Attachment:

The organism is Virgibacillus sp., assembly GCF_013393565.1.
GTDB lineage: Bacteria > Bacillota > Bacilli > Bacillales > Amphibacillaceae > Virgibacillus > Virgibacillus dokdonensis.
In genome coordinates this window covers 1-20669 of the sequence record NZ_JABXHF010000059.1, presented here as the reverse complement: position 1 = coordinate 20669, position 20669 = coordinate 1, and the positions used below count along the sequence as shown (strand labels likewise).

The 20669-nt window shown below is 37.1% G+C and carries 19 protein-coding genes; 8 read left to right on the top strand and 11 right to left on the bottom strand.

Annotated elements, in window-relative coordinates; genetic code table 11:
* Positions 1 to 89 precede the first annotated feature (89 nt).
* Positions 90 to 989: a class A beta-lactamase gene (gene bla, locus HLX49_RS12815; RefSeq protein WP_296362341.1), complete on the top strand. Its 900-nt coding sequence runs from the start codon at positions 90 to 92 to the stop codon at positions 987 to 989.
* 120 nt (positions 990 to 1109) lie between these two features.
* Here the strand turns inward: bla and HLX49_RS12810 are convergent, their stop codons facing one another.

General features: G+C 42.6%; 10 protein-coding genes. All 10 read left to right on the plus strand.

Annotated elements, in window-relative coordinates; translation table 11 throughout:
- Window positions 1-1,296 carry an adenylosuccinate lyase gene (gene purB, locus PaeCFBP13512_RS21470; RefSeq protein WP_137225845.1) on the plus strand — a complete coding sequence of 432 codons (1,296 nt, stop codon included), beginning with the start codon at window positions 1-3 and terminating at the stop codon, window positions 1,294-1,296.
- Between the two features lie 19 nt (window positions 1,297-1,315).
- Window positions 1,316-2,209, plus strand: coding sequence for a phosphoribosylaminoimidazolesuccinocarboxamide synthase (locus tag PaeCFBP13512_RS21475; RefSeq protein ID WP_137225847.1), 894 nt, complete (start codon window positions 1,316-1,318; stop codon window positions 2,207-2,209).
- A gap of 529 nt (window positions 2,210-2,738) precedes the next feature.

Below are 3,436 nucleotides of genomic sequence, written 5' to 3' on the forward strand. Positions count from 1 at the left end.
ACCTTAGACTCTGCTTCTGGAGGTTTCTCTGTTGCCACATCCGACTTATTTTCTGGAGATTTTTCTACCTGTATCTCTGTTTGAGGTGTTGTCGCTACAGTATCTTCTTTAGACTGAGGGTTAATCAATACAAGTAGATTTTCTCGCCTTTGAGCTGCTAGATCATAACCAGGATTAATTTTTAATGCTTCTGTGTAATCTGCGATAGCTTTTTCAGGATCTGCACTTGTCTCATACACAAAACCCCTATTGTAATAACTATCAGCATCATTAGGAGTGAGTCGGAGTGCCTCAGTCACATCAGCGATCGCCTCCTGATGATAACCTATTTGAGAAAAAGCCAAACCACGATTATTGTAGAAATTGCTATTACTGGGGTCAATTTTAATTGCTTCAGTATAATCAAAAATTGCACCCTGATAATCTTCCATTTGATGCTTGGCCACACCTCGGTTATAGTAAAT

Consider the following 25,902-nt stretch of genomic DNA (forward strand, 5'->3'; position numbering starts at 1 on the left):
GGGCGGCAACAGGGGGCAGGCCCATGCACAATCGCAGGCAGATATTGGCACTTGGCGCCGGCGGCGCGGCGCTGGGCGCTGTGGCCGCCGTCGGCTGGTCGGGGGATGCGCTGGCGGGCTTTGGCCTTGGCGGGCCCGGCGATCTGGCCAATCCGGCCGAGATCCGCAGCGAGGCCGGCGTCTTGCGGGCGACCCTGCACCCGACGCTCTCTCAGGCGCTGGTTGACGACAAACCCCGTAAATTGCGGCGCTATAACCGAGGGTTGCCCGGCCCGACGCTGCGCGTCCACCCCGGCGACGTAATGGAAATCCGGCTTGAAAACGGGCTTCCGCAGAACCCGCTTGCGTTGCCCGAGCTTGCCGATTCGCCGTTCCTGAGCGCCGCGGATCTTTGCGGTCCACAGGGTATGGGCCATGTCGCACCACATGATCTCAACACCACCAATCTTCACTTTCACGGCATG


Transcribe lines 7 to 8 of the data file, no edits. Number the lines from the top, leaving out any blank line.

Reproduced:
* Positions 90 to 989: a class A beta-lactamase gene (gene bla, locus HLX49_RS12815; RefSeq protein WP_296362341.1), complete on the top strand. Its 900-nt coding sequence runs from the start codon at positions 90 to 92 to the stop codon at positions 987 to 989.
* 120 nt (positions 990 to 1109) lie between these two features.